This article is a state-of-the-art article about the use of technology in language learning and teaching with some commentaries of the author. In this article, the intended audience is researchers studying upon language learning and technology. Although some implications for teaching are also available in the article, those implications are about conducting an action research, particularly about the telecollaboration. There are some important points to consider before deciding to conduct a research by means of telecollaboration.
The aim of the article is to present the current controversies in the field of CALL and literature review of CALL with recommendations for teaching, research and further research. This article is composed of three sections – four controversies related to information and communication technologies, research findings, and implications for teaching and research. In the first section, the controversies are related to the status of CALL, theoretical grounding for technology based teaching and research, notions of effectiveness, and cultural neutrality of the computers. In the second section, research findings are categorized under three headings – computer mediated communication, electronic literacy and telecollaboration; and in the final section, the implications for teaching, research and further research are mentioned.
There is a section in the article asking “Should CALL still be called CALL?” on which I really think about in recent years. Actually, it is mentioned by Richard that computers are used very commonly in our daily lives and thus it should not be used as a separate device:
Given the high level of integration of digital technology in people’s everyday lives in many (but not all) parts of the world, Warschauer (1999a) has argued that the term computer-assisted language learning has outgrown its usefulness as a construct for teaching and research. The problem, Warschauer states, is that a CALL framework posits the computer as an “outside instrument rather than as part of the ecology of language use” (n.p.). While this may have been fine in the early days of CALL when computers were used to perform structural drills, it is no longer appropriate when online communication has become a normal part of daily life. For Warschauer, the use of computers should not be framed as a special case but rather as an integral aspect of language learning and language use (184-185).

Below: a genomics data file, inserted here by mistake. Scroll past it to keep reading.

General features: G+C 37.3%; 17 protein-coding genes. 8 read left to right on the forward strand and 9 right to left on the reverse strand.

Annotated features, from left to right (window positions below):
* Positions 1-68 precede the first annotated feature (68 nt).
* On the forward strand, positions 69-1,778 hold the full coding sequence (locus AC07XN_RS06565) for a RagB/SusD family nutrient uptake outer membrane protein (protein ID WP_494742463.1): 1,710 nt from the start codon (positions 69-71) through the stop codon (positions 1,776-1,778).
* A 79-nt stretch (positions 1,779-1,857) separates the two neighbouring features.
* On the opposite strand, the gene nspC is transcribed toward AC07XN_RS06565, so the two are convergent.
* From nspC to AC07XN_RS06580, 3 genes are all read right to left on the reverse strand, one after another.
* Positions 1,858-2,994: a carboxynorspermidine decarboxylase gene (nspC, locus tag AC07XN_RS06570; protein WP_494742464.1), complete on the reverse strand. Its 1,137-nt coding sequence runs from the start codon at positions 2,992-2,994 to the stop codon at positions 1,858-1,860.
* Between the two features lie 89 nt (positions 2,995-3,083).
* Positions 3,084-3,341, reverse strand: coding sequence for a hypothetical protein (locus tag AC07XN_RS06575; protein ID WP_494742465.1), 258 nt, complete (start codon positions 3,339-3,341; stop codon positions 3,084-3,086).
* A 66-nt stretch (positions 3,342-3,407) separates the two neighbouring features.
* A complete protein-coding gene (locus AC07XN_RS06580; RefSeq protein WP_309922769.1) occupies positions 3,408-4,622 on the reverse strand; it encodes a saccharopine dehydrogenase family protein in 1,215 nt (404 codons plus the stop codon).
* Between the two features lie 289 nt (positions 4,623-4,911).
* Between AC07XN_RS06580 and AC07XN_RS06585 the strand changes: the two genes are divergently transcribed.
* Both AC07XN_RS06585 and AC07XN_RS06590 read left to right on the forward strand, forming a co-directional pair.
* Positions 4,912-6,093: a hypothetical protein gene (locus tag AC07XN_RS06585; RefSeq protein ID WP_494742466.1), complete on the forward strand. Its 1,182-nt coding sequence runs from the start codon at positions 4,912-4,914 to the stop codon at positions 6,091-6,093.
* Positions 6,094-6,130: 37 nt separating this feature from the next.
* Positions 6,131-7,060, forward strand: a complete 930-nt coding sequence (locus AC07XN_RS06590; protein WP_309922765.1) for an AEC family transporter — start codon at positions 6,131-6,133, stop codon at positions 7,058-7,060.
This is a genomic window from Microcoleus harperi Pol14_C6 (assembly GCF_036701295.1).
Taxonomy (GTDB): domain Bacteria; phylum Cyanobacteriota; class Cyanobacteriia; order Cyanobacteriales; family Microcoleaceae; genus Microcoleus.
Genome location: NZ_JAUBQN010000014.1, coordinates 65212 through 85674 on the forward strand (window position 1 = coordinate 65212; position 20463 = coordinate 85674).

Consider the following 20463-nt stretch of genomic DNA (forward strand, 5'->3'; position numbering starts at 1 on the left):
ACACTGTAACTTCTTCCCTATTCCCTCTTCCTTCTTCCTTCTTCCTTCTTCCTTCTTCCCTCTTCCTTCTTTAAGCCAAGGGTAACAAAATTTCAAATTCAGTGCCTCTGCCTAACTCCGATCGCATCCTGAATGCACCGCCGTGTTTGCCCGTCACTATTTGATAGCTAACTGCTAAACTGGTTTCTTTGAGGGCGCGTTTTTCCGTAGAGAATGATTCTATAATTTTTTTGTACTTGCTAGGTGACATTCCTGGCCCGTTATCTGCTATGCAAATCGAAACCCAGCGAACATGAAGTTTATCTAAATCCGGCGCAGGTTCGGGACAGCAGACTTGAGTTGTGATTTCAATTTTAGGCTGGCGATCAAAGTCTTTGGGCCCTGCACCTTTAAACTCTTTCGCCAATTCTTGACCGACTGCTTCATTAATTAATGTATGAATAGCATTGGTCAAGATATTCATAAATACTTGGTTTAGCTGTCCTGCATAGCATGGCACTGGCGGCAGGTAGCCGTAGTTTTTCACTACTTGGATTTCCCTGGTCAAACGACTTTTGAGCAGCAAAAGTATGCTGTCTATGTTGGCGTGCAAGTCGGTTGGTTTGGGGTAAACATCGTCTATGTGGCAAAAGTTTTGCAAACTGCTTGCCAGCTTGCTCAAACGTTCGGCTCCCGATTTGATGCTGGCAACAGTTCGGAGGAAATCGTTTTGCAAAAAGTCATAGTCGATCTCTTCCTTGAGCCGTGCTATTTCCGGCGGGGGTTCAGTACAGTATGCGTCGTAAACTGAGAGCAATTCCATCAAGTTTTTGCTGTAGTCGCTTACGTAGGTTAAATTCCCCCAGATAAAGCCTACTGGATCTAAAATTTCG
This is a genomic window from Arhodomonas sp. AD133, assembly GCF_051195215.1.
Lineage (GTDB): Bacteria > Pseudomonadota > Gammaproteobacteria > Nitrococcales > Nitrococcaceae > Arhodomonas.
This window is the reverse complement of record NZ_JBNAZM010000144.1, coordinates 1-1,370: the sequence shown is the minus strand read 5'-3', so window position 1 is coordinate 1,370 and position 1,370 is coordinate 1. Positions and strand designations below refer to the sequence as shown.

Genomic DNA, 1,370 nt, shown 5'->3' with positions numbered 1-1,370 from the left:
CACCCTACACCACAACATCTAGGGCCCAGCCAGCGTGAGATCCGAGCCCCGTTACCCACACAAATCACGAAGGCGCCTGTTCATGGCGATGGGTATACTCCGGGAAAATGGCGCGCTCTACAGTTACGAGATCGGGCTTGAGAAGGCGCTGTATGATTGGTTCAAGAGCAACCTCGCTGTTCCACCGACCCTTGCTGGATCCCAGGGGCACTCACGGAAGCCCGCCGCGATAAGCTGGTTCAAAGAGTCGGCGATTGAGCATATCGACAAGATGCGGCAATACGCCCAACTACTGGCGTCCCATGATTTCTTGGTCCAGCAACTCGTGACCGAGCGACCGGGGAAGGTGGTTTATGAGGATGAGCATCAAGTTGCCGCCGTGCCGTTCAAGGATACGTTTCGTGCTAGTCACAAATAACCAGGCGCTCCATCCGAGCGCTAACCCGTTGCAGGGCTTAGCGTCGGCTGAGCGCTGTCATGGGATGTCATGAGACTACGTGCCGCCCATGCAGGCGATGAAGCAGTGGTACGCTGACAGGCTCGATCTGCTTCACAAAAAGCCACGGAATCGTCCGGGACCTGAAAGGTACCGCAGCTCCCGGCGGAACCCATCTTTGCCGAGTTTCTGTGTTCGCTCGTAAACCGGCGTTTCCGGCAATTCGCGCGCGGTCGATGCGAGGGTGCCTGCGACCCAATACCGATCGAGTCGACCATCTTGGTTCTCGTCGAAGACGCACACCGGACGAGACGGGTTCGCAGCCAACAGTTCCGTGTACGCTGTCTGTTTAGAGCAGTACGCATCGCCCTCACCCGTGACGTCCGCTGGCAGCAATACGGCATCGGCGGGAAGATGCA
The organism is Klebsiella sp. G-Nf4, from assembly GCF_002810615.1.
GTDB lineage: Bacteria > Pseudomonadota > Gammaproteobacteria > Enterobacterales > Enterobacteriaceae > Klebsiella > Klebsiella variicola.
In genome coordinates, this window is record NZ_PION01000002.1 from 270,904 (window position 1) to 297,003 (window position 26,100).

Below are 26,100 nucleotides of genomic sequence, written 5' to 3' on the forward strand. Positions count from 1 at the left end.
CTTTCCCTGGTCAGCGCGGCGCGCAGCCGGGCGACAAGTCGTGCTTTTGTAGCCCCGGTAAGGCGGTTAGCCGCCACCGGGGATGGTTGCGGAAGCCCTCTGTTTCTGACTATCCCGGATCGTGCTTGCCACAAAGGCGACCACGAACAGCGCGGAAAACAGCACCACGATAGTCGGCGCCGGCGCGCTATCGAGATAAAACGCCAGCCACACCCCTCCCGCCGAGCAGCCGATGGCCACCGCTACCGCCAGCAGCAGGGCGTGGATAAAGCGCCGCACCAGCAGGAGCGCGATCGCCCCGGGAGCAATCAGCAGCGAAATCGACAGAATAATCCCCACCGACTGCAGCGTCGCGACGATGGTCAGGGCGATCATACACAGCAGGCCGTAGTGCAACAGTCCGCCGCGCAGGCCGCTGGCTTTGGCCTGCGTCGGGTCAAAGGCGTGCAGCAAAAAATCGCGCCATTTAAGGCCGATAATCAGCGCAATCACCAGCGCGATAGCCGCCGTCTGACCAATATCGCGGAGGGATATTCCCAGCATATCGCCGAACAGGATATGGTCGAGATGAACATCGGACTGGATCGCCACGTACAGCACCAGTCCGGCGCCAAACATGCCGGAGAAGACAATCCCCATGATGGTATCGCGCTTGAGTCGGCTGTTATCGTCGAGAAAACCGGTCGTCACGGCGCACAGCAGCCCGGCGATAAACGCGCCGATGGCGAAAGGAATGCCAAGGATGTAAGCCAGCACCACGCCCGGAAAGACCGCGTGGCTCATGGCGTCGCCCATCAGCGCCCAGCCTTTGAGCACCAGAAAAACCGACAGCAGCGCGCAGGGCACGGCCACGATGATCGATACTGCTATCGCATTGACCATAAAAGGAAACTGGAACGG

As it is mentioned in the article, computers are integrated into our lives and we can not think of language learning and teaching without technology. Although we do not use them in our classes, we use them for our professional development, for developing personal learning network or just for searching for materials to use in the classroom. We talked about this issue with Vance Stevens a few weeks before and he said that another acronym is being used for this field nowadays: SMALL, which stands for Social Media Assisted Language Learning. This acronym fits quite well with what I have in my mind for the field. In recent years, I have always mentioned that CALL should be associated with communication, social networks and mostly collaboration. Computers are not tutors or teachers; they are just tools for communication, creating social networks and creating opportunities for our students.
Kern, R. (2006). Perspectives on technology in learning and teaching languages. TESOL Quarterly, 40(1), 183-210.
Warschauer, M. (1998). CALL vs. electronic literacy: Reconceiving technology in the language classroom. In Proceedings of the Centre for Information on Language Teaching and Research Information Technology Research Forum. London: Centre for Information on Language Teaching and Research.